Kids

4 minor children involved in begging rescued, rehabilitated : The Tribune India


Tribune news service

Nitin Jain

Ludhiana, Nov. 15

Taking note of the news item ‘Children’s Day is just another day for these underprivileged children’, which appeared in these columns on Tuesday, the district council rescued four minor children involved in begging here today.

The action was taken by the District Child Protection Committee (DCPC) under the direction of Deputy Commissioner Surabhi Malik.

District Child Protection Officer (DCPO) Rashmi Saini told The Tribune that a team from the DCPC visited various parts of the city during the day and tracked down four underage children, who were featured in the news report, as they begged at the Pavillion Mall traffic light point.

“The children were rescued on the spot and transferred to a nursery for their future rehabilitation,” she said, stating that the parents of the rescued children, who belong to the BPL category, were also advised not to push their minor children for drudgery and begging.

Meanwhile, the Deputy Commissioner has asked the DCPC to take firm action against the threat of child labor and child begging. She has called for strict action against those who force minors into labor and begging.

The news report had pointed out that even the amended Child Labor Law (Prohibition and Regulation), which was in effect nationwide from October 10, 2006, has also failed to meet the target.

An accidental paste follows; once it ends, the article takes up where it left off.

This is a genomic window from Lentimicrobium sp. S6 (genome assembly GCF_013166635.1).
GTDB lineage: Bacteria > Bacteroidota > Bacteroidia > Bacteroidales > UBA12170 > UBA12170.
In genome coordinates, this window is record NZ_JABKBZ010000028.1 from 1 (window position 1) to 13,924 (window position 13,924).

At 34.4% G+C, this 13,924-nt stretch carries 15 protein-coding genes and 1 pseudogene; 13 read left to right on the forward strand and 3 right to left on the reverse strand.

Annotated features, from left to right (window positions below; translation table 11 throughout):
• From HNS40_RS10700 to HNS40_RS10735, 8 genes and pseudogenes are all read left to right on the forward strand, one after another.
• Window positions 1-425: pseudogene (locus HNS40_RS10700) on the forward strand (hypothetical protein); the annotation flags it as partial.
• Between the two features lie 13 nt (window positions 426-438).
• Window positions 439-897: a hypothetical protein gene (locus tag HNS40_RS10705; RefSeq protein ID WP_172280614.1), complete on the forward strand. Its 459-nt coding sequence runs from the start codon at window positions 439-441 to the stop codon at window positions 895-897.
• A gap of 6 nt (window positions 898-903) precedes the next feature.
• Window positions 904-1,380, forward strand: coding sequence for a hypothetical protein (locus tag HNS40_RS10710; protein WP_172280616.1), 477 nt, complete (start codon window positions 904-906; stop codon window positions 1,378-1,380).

A majority of the underprivileged children The Tribune spoke to on Pandit Jawaharlal Nehru’s birthday had no idea about Children’s Day and were the least concerned about it. For those who are only familiar with strong feelings of hunger, which cannot be satisfied for lack of food, cakes and balloons are foreign terms.

Pandit Nehru probably didn’t have it that way when he spoke about his vision of the Indian future. To be able to buy only two meals a day – burdened with a whole day’s grind – these unfortunate children who search for salable material from litter lying around, clean utensils at dhabas and tea vendors, beg in public places, break bricks and do all sorts of things, their little hands and feet cannot even handle, has become a common occurrence in this part of the region.

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